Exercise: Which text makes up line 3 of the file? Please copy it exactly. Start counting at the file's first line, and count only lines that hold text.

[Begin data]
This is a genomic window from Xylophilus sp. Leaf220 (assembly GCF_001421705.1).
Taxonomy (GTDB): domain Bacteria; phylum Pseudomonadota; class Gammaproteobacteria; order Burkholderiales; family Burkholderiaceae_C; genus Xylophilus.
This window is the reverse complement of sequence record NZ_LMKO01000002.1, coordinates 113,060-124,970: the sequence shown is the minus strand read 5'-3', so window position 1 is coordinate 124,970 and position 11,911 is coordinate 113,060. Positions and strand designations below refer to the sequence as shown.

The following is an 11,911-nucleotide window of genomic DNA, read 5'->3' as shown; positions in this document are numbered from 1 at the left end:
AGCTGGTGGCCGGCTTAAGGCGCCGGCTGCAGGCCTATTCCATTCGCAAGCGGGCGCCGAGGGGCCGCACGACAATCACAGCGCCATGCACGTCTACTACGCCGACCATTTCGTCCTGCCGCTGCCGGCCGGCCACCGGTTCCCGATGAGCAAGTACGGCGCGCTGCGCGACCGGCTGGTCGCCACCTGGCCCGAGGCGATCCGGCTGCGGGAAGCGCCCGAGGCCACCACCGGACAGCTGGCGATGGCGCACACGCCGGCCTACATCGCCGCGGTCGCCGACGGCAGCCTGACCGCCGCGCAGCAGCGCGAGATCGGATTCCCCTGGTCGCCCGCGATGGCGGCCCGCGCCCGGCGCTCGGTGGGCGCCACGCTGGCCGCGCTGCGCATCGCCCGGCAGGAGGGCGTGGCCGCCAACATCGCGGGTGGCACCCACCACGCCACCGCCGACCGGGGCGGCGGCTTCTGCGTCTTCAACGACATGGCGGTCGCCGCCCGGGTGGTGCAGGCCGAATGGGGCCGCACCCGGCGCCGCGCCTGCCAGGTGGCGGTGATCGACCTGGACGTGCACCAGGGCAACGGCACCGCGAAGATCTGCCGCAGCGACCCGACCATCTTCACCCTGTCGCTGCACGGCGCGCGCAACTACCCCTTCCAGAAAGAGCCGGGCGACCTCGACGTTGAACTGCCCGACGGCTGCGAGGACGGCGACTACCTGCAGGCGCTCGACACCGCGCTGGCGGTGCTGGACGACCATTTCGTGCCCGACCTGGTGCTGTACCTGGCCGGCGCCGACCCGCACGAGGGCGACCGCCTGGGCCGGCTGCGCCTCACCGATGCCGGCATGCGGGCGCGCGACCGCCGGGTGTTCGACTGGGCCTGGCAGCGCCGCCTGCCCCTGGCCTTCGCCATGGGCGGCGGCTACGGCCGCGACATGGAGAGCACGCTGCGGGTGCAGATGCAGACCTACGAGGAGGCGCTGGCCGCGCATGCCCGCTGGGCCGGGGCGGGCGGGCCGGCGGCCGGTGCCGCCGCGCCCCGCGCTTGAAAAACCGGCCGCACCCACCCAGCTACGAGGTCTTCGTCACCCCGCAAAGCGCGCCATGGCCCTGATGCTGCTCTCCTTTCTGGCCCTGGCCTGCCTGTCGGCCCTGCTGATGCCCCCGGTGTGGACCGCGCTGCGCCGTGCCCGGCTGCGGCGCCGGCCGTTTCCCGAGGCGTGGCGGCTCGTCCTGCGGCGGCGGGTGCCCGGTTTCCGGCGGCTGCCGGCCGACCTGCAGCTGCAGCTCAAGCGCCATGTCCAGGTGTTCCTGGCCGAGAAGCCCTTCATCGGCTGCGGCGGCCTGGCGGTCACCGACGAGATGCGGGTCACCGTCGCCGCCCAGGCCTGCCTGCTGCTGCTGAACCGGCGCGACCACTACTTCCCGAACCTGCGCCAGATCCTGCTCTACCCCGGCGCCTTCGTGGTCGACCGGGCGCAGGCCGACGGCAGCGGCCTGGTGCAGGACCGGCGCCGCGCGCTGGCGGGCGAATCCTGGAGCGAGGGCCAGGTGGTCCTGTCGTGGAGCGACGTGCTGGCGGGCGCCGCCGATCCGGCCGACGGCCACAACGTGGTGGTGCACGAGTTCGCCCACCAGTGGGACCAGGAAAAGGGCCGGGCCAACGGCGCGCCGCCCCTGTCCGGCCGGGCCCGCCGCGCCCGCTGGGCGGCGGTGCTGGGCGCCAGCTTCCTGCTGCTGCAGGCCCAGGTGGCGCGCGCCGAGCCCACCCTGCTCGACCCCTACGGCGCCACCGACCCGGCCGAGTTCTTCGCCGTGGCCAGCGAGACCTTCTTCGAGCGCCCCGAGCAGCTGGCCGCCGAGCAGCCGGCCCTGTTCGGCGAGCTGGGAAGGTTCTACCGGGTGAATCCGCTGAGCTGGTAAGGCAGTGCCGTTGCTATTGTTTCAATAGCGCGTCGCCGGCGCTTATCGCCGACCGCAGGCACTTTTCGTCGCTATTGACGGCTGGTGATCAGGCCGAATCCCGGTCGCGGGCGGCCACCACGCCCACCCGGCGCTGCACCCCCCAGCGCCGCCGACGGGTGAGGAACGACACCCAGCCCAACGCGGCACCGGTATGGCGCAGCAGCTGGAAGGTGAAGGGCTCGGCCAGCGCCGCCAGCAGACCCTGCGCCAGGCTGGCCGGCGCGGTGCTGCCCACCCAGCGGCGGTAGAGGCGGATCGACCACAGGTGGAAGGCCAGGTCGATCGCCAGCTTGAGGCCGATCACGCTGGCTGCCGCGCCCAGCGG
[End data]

This window is the reverse complement of sequence record NZ_LMKO01000002.1, coordinates 113,060-124,970: the sequence shown is the minus strand read 5'-3', so window position 1 is coordinate 124,970 and position 11,911 is coordinate 113,060. Positions and strand designations below refer to the sequence as shown.